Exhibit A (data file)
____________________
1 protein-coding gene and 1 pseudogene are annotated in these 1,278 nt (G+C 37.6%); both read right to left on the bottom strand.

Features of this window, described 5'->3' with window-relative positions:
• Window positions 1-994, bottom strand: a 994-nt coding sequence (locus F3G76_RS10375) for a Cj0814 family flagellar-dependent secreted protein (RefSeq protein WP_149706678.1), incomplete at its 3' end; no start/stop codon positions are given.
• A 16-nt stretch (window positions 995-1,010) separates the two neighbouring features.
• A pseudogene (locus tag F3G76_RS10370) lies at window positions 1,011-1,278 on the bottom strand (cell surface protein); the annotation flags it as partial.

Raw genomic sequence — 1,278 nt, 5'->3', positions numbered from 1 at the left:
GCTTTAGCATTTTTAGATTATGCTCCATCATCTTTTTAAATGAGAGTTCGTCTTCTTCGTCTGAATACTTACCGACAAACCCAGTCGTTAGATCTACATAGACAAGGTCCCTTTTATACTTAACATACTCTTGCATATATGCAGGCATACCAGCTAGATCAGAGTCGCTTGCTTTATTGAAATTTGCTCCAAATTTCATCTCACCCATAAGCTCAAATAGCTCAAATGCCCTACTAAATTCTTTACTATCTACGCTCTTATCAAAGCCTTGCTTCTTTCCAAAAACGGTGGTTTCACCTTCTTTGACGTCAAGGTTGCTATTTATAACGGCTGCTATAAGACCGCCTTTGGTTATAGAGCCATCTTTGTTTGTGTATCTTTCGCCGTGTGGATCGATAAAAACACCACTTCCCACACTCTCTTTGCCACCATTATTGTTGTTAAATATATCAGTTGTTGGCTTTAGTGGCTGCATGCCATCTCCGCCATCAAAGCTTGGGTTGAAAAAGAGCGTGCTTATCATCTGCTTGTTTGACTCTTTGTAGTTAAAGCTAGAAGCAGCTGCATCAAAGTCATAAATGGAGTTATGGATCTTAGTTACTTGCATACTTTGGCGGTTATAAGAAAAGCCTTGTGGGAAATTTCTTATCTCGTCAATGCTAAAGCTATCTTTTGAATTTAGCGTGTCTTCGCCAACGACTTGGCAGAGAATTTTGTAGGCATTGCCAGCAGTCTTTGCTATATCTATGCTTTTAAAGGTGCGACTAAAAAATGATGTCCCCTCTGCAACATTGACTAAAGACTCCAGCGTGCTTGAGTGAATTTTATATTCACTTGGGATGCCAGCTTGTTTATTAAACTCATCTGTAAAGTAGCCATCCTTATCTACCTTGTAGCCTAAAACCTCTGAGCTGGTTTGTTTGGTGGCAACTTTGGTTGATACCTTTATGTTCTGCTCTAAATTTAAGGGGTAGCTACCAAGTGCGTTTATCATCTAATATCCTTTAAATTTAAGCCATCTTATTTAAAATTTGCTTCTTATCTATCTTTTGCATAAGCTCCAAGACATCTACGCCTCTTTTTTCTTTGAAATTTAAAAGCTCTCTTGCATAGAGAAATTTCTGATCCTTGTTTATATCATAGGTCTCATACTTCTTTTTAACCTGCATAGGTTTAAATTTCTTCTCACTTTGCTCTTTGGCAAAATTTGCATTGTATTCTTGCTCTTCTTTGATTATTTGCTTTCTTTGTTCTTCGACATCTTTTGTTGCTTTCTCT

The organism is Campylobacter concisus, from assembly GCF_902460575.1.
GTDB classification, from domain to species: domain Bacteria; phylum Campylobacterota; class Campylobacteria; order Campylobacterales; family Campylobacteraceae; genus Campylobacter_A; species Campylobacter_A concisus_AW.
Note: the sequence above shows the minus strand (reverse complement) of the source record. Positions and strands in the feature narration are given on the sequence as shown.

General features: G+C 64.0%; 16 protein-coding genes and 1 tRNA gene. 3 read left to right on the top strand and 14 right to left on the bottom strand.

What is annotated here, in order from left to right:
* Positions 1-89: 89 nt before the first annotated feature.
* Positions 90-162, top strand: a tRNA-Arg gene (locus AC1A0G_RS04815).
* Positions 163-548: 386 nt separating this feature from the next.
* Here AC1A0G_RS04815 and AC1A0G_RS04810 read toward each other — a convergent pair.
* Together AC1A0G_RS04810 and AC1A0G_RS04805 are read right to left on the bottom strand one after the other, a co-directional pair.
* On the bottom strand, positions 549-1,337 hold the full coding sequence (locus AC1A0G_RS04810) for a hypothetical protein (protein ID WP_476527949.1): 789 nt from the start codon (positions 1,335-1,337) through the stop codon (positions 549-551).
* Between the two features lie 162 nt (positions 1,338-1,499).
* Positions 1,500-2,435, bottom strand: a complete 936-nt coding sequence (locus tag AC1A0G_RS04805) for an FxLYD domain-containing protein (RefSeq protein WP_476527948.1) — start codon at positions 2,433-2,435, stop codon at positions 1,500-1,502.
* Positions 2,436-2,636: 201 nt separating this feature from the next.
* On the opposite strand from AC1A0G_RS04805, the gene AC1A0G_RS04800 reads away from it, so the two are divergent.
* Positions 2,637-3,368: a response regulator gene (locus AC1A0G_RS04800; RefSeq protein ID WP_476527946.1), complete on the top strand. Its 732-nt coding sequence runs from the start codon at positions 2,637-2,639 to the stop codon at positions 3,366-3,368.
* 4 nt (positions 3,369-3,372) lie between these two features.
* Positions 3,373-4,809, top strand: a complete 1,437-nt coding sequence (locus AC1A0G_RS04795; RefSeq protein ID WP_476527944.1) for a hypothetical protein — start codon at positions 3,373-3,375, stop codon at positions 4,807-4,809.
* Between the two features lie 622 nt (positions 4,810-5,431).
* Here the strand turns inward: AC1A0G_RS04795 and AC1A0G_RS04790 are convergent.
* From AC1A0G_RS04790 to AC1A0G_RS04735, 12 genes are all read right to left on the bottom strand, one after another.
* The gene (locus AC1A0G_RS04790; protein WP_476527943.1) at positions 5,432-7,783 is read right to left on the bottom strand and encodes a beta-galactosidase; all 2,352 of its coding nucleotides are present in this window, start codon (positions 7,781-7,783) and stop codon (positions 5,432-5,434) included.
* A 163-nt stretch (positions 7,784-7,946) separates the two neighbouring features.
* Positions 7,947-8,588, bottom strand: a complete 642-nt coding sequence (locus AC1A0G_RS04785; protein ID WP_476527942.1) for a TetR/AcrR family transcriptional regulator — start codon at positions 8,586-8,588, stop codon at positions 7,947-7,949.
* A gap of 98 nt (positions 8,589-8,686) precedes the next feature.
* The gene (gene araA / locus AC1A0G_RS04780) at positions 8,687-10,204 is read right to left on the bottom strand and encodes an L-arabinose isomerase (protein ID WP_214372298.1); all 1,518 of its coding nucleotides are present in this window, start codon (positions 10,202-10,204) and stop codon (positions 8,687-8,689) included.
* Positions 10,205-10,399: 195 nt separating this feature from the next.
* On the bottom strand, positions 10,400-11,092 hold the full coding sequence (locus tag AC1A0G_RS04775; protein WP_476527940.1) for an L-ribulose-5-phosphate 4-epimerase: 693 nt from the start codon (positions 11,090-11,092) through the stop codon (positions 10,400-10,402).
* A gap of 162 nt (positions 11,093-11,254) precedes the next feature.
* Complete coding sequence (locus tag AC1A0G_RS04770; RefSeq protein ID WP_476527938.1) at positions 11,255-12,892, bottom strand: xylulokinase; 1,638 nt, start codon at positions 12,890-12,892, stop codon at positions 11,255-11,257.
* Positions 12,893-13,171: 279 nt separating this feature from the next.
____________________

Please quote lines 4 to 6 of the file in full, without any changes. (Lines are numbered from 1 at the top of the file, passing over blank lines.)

• A 16-nt stretch (window positions 995-1,010) separates the two neighbouring features.
• A pseudogene (locus tag F3G76_RS10370) lies at window positions 1,011-1,278 on the bottom strand (cell surface protein); the annotation flags it as partial.

Raw genomic sequence — 1,278 nt, 5'->3', positions numbered from 1 at the left: